Refraction is considered by refracting both the incoming and outgoing rays through the top layer, instead of passing them straight through as in the fresnel blend mode. This changes the look of the base layer as it receives these refracted rays. As an approximation, the top layer is considered to have a roughness of zero for the refraction calculation. This means that as the roughness of the top layer increases, the accuracy of the model decreases.


To compensate for rough top layers, the roughness of the base layer is clamped to the roughness of the top layer, so that if the roughness of the top layer is greater, then the roughness of the base layer will be increased to match it. This approximates the scattering of rays as they pass through the rough top layer.

Relative IOR

The IOR of the top layer is also tracked, so that the relative IOR of the base layer is correct. For example, if there is a water layer on top of a skin layer, the relative IOR of the skin layer will be reduced, causing lower reflectivity.

Smooth Coating

The smooth coating layer mode is very similar to the rough coating mode, but without the roughness clamping. This allows for greater control of the base layer roughness.


The auto mode is identical to rough coating in most cases, but switches to fresnel blend for diffuse layers. This is to accommodate for the common Diffuse < Specular < Clearcoat material configuration, where the diffuse and specular materials are thought of as one single base material, with the clearcoat sitting on top.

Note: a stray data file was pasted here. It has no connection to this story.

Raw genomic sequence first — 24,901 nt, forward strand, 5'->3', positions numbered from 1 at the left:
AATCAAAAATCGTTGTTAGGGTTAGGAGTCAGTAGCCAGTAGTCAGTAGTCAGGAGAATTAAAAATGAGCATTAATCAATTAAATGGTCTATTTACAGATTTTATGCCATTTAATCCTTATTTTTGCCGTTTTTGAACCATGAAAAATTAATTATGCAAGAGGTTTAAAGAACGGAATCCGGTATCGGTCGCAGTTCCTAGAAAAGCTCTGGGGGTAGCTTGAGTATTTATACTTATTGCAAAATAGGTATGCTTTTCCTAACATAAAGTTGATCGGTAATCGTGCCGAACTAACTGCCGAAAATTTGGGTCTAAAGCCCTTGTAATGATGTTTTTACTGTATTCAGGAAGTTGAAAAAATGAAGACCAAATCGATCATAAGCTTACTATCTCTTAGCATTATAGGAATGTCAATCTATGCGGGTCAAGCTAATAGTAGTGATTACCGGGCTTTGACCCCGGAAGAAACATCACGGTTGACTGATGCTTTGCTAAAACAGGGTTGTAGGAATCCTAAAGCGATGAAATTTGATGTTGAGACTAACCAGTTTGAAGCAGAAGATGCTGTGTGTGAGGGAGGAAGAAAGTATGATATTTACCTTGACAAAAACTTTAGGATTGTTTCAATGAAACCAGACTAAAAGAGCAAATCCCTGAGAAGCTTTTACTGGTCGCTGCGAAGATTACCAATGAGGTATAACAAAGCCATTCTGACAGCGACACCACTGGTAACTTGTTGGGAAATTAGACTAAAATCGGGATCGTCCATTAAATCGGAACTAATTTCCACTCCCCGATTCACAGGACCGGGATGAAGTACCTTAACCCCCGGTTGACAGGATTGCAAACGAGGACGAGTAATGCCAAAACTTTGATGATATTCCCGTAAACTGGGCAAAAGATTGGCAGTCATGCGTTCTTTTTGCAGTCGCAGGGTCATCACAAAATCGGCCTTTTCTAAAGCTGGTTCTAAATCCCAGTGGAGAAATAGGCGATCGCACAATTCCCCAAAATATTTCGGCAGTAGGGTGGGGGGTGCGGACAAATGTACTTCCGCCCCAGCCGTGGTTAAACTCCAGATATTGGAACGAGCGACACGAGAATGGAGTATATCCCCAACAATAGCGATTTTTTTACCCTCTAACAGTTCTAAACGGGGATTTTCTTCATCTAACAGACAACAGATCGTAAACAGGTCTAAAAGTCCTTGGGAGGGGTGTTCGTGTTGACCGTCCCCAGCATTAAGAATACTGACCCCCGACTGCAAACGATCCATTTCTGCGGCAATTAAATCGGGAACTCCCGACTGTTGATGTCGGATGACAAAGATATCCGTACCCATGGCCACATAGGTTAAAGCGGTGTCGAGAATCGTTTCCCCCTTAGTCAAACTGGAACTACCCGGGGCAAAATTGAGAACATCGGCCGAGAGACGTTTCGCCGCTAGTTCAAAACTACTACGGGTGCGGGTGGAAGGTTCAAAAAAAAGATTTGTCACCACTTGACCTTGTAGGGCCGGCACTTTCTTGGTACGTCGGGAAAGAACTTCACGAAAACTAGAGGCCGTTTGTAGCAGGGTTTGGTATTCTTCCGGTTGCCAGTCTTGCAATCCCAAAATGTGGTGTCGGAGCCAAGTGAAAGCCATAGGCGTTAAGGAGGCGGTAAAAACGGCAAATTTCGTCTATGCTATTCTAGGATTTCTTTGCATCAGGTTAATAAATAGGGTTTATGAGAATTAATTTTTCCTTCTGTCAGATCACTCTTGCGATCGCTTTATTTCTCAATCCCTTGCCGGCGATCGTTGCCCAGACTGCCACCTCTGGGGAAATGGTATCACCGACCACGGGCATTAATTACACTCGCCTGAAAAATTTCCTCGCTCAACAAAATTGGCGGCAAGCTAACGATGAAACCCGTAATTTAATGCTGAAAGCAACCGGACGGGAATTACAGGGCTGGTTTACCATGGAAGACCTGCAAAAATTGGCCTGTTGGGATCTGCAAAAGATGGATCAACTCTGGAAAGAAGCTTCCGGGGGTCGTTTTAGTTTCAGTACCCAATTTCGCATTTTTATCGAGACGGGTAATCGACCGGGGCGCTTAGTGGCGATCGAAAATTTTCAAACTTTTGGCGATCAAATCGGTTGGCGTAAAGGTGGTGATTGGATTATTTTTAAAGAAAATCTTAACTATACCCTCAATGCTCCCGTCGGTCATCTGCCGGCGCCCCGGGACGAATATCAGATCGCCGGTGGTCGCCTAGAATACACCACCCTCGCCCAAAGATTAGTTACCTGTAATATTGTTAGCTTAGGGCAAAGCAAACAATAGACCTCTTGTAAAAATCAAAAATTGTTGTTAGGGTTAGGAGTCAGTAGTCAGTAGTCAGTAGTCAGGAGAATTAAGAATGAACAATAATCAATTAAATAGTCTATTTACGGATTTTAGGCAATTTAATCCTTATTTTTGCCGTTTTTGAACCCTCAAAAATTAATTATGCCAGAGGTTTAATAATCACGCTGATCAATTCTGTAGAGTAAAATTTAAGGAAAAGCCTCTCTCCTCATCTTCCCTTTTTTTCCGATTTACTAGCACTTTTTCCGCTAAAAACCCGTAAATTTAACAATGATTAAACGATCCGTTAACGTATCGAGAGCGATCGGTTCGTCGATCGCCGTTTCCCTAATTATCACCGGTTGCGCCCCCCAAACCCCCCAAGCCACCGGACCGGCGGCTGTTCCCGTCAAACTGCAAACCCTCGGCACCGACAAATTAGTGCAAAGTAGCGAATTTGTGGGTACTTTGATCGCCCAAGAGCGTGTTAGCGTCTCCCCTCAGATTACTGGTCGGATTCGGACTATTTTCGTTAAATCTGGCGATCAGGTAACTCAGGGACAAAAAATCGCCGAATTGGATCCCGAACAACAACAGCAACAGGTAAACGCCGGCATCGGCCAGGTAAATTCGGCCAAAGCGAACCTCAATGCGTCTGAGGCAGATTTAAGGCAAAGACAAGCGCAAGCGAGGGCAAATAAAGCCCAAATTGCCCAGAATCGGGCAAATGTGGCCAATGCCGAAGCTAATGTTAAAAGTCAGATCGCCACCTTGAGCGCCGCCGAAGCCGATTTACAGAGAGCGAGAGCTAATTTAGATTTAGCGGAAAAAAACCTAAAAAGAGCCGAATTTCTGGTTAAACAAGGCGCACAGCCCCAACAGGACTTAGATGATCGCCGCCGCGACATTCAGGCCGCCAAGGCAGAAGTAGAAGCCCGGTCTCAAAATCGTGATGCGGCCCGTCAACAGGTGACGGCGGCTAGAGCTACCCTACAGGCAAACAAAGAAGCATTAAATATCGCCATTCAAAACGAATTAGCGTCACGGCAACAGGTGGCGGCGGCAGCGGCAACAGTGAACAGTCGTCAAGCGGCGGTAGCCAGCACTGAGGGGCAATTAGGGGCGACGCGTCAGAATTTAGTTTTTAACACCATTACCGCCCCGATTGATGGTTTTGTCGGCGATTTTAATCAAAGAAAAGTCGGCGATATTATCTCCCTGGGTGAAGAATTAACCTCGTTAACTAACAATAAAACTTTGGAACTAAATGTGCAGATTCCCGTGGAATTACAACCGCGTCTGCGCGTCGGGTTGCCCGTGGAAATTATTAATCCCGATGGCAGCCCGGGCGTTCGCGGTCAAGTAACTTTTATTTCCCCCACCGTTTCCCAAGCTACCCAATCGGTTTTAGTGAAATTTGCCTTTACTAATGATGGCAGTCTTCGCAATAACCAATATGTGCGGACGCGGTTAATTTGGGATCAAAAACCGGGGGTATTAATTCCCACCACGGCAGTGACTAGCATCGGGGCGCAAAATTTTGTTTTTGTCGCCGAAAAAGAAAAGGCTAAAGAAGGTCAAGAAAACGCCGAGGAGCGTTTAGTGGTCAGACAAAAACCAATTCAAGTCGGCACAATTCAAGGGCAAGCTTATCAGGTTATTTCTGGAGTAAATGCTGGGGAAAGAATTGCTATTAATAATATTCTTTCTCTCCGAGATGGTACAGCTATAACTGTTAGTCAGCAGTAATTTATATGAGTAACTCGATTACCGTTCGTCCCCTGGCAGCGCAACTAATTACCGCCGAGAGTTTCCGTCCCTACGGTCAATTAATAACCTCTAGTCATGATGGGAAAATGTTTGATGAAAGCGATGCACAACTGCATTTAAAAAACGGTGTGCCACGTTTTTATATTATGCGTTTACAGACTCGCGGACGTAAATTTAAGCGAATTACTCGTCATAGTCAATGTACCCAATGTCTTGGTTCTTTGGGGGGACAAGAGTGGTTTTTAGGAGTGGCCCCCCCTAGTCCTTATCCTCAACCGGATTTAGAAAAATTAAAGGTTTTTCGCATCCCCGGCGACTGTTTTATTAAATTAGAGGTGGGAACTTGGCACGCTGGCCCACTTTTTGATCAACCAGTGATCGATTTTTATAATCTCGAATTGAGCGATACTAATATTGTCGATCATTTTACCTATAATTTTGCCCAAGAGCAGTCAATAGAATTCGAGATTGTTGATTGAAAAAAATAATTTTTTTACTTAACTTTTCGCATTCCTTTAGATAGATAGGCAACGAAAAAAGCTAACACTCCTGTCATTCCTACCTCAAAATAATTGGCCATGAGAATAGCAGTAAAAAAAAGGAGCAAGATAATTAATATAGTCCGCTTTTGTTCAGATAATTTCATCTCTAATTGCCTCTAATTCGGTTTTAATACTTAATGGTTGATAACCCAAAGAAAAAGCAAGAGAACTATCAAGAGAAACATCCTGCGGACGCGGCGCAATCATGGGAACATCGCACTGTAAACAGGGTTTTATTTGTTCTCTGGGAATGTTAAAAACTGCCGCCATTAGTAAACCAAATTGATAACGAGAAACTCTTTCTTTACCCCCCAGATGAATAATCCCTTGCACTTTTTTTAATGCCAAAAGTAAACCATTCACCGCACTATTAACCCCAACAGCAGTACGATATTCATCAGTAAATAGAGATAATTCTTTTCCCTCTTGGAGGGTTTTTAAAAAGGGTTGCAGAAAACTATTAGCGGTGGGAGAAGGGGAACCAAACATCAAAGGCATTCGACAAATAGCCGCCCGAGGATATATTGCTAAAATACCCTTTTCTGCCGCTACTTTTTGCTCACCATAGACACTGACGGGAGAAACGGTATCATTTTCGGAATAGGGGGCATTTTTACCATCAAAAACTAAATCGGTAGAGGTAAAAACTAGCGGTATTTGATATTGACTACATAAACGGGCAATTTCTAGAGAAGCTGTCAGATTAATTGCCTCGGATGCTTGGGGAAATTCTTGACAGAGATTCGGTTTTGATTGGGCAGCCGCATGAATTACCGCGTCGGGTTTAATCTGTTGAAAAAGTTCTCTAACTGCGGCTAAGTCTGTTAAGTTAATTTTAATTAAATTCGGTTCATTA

Weidlich & Wilkie surface types

These images show a collection of simple and common material configurations, inspired by   Weidlich and Wilkie's arbitrarily layered micro-facet surfaces . These have been rendered with both the fresnel blend mode, and rough coating mode.

Smooth gold with a rough/bumpy purple coating

These images show a smooth gold base layer with a bump mapped dielectric with absorption.

In the fresnel blend image, the effect of the bump map is isolated to the top dielectric layer, as the rays that reach the base layer only pass through the top layer and are not refracted. In the rough coating image, we can see that the bump map has a much larger effect on the base layer as the rays are being refracted by the top layer.

The absorption also works differently, giving less variation in colour across the surface in the rough coating case. This is because the refraction causes the distances that the rays travel between the top layer and base layer to be compressed into a smaller range.

We can also see that in the rough coating image, the base layer reflection is much more diffused, this is due to the scattering of rays through the top layer, which is achieved by the roughness approximation.

fresnel blendrough coating

Rough/bumpy gold with a smooth purple coating

These images are of a similar material configuration, but with the roughness and bump map on the base layer instead of the top layer. This configuration demonstrates that even when the top layer is smooth, it still creates a difference in look due to the refraction and compression of rays that reach the base layer.

fresnel blend

rough coating